December 2, 2004
Fritter Away Your Time for Chanukah
We just returned from a trip to Italy, concentrating on the provinces of Puglia and Campania close to Naples. It is a region that we enjoy because of the diversity of the foods and wines available.
We visited several new places but returned to one of our favorites, La Caveja, a country restaurant with eight rooms, in the village of Pietravairano. It is owned by Antonietta Rotondo and Berardino Lombardo. They hosted us two years ago, when we had a remarkable experience that lasted past midnight, observing just-picked olives being crushed into olive oil.
However, since our last visit, they have remodeled their farmhouse into a wonderful villa. It is a bed and breakfast, and includes six additional rooms. In Italy, it is called an agri-turismo.
We enjoyed a delicious dinner that they cooked in their newly restored kitchen, and for dessert, Antonietta served us honey-glazed fritters fried in olive oil. She called them Scavatelle and said they were made from a traditional recipe that was handed down from her grandmother.
I couldn't help but think how perfect these fritters fried in olive oil and dipped in a honey syrup would be to serve for our Chanukah celebration. She was happy to share the recipe with me, when I told her that I would like to serve them to our family.
This pastry is easy to make, and it is a project that you can share with your children or grandchildren. Baking helps teach children to follow directions, how to measure and weigh ingredients, tell time and other useful skills. So, let them help in the shaping and dipping of these delicacies.
The dough can be rolled out several hours in advance and covered with a dry towel. Fry and dip in the honey syrup just before serving, so they will be warm and crisp.
Remember, Chanukah begins at sundown on Tuesday, Dec. 7. Happy Chanukah!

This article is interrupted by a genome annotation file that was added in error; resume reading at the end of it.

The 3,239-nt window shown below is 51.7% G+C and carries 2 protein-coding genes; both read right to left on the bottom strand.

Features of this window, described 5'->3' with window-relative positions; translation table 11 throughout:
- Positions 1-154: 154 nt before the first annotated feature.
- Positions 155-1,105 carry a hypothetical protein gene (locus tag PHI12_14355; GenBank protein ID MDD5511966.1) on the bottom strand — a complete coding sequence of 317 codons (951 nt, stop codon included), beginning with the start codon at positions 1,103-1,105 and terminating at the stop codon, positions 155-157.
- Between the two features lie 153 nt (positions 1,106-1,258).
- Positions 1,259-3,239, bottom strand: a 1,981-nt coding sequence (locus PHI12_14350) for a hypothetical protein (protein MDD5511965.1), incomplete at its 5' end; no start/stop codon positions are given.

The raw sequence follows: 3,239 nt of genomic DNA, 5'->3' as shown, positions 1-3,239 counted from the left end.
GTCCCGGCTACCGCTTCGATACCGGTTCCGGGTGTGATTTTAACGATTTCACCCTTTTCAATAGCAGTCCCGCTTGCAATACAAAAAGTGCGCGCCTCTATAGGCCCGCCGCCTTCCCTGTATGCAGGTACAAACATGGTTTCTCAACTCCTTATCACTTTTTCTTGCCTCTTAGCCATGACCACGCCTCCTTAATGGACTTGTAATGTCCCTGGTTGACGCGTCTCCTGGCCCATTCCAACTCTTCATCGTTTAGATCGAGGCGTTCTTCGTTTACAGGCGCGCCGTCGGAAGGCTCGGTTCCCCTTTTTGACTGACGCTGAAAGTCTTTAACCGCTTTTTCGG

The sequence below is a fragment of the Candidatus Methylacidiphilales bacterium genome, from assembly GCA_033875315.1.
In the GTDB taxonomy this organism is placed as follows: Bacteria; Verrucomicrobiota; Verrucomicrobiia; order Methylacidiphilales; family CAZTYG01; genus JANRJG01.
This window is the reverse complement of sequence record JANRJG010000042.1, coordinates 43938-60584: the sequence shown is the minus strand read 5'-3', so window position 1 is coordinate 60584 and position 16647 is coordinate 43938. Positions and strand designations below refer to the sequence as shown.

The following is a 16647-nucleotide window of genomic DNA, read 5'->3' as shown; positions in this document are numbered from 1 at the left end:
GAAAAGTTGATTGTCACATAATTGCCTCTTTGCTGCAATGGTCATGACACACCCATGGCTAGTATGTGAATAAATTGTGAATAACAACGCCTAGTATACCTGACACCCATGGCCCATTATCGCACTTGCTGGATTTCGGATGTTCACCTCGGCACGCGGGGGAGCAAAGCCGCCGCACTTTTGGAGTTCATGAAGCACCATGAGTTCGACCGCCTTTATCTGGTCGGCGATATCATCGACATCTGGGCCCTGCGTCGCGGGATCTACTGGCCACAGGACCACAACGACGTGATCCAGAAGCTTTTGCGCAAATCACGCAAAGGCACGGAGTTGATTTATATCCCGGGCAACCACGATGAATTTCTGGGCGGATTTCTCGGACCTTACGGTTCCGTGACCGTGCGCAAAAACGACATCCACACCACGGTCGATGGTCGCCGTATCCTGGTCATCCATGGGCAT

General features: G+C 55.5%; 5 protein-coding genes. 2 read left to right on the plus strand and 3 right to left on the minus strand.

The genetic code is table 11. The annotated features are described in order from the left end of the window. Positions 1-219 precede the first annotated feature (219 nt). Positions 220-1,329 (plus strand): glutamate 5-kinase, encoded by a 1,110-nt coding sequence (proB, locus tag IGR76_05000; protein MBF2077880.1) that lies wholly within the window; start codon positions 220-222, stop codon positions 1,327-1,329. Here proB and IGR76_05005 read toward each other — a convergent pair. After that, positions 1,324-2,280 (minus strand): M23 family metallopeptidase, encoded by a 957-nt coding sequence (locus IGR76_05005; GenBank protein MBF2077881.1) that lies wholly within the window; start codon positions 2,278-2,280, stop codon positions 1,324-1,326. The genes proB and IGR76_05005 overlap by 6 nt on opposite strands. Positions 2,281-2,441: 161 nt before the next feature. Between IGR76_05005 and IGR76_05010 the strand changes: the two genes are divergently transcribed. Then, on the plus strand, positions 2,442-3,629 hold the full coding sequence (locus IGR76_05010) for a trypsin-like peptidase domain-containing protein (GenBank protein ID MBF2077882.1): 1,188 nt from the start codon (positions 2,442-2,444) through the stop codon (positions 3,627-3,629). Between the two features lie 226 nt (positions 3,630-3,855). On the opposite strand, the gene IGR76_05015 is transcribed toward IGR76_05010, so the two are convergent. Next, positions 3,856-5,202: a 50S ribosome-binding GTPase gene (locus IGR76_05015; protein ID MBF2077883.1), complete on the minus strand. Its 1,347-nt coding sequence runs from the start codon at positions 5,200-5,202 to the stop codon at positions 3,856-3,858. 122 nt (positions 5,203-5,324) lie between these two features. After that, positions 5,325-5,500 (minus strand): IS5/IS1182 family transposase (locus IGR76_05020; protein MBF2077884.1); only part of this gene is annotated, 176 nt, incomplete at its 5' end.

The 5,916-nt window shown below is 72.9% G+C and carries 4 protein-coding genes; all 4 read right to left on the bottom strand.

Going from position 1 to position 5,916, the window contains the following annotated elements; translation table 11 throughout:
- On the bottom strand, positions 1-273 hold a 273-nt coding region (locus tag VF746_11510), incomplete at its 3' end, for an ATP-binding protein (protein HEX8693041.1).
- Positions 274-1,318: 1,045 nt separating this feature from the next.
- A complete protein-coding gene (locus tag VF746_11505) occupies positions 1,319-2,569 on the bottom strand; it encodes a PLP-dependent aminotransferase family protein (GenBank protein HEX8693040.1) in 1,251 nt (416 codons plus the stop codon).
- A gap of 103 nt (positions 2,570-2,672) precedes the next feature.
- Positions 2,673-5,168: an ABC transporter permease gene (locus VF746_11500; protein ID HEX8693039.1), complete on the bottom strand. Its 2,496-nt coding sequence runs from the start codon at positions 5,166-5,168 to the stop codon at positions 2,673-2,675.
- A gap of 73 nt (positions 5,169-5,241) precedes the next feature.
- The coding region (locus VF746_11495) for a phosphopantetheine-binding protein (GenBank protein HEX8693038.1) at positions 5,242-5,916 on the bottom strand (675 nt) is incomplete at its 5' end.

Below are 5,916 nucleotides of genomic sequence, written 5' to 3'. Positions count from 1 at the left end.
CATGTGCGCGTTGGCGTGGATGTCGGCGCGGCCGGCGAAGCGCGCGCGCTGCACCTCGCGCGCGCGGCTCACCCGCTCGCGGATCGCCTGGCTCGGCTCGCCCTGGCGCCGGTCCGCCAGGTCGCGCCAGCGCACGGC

Scavatelle (Fried Pastries)
Adapted by Judy Zeidler from Antonietta Rotondo at La Caveja.
Antonietta said that these pastries are traditionally served on a large lemon leaf.
1 cup, plus 2 tablespoons water
1 cinnamon stick
1 tablespoon olive oil
Peel from 1/2 of a lemon
1 tablespoon sugar
Pinch of salt
1 cup flour
1/4 cup honey
1 tablespoon sugar
Peel of 1/2 a lemon
1 tablespoon water
Olive oil for frying
In a saucepan, place water, cinnamon stick, olive oil, lemon zest, sugar and salt. Boil for two or three minutes. Remove zest and cinnamon stick. Add flour all at once, and using a wooden spoon, mix until dough comes together. It will be lumpy.
Spoon dough onto a floured board, punch down and knead into a flat disk to remove lumps. Pull off pieces of dough and roll out into thin ropes.
Cut into 6-inch ropes and working with one rope, bring one end of rope around to form a loop, crossing over the other end (leaving 1/2-inch ends) and pinching to resemble a bow tie. Place on paper towels and cover with a dry dish towel.
In a saucepan, place honey, sugar, lemon peel and water. Mix well and simmer over low heat.
In a deep fryer or heavy saucepan, heat oil and fry pastries until browned. Dip in honey syrup and serve at once.
Makes about four dozen.
Antonietta Rotondo and Berardino Lombardo can be contacted at:
Judy Zeidler is the author of "The Gourmet Jewish Cook" (Cookbooks, 1988) and "The 30-Minute Kosher Cook" (Morrow, 1999). Her Web site is members.aol.com/jzkitchen.